Eli Lilly opens labs, plans drive-thrus to help boost Indiana's COVID-19 testing capacity

Eli Lilly is opening the doors of its Indianapolis headquarters to help the state health department process samples for the novel coronavirus outbreak.  

"Lilly is bringing the full force of our scientific and medical expertise to attack the coronavirus pandemic around the world," said Chairman and CEO David Ricks. 

"For more than 140 years Lilly has played a leading role in solving problems in our Indiana home. Today we are marshalling our people and our assets to confront and defeat the novel coronavirus in our state,” Ricks said in a statement. "This is one contribution we can make to help slow the spread of coronavirus in our community, and this testing will be entirely free.”

The Indiana State Department of Health confirmed its first patient with COVID-19 March 6, following recent travel, and reported its first two deaths from the disease earlier this week. 

As of March 17, the state lists 39 positive cases and 193 people tested by the health department. Gov. Eric Holcomb has also activated the Indiana National Guard and ordered bars and restaurants to halt service to dine-in customers.

Lilly will use its research laboratories to analyze samples taken from healthcare facilities, nursing homes and emergency rooms. In addition, the company is currently piloting drive-thru testing programs and said it expects to announce more details in the coming days.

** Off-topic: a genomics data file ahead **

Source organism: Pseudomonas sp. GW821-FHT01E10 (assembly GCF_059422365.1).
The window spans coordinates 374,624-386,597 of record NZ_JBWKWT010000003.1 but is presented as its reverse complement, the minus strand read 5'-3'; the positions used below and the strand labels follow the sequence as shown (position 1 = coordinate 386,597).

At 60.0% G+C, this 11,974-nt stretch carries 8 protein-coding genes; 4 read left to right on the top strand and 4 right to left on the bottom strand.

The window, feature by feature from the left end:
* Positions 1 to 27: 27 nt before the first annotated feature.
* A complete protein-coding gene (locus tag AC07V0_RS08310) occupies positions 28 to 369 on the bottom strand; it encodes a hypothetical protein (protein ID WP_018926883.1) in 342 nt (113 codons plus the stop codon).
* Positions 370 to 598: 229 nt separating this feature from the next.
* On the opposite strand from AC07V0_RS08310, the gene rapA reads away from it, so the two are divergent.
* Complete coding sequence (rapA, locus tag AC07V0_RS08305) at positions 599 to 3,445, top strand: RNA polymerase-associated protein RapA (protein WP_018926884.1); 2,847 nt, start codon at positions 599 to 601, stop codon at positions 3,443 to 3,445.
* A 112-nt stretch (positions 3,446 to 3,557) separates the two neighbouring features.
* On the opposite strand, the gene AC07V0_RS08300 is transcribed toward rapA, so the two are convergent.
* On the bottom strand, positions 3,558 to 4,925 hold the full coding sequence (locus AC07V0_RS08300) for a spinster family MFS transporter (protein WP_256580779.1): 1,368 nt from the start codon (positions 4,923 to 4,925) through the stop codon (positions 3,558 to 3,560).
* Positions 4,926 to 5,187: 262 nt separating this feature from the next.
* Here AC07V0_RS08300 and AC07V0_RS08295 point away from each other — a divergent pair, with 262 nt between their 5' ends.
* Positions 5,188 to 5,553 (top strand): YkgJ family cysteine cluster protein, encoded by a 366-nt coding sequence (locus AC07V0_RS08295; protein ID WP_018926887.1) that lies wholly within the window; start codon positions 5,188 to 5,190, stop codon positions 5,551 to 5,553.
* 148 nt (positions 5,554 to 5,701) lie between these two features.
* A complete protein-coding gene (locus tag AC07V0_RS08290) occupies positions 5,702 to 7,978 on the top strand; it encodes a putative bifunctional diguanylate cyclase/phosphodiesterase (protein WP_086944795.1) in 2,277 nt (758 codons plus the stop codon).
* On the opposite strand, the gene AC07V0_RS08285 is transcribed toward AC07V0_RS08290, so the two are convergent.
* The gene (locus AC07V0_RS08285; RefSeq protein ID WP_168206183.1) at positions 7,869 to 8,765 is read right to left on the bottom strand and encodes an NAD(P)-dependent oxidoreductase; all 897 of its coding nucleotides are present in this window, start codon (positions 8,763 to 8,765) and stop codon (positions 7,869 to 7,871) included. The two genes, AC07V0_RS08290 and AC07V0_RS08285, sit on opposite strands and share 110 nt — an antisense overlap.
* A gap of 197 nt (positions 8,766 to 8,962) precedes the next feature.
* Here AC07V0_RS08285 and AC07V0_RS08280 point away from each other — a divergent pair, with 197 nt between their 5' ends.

"Lilly's scientists have been working day and night for several weeks to implement and validate this testing approach, and access or produce the chemical reagents that are in short supply across the country,” said Chief Scientific Officer Daniel Skovronsky, president of Lilly Research Laboratories. “Lilly's lab meets the required certifications to conduct testing, and we're optimistic in our ability to help accelerate testing.”

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Nationwide, the U.S. has reported over 9,400 cases as of early March 19, with 150 deaths from the virus. Access to widespread testing has lagged behind; according to statistics from the Centers for Disease Control and Prevention, testing at public health laboratories passed over 4,000 specimens per day for the past week.

Meanwhile, the FDA opened up testing to certain CLIA-certified, “high complexity” laboratories, allowing them to proceed with their own validated diagnostics prior to FDA review—and later expanded that policy to commercial developers, provided they both submit applications for emergency test authorizations within 15 days of use. The agency also delegated oversight authority to state health departments, allowing them to review and approve COVID-19 tests directly.

"We know the magnitude of the impact that advances by Lilly can have on how we diagnose and treat Hoosiers and people worldwide, and we're grateful for Lilly's commitment to help accelerate solutions," said Indiana’s state health commissioner, Kris Box.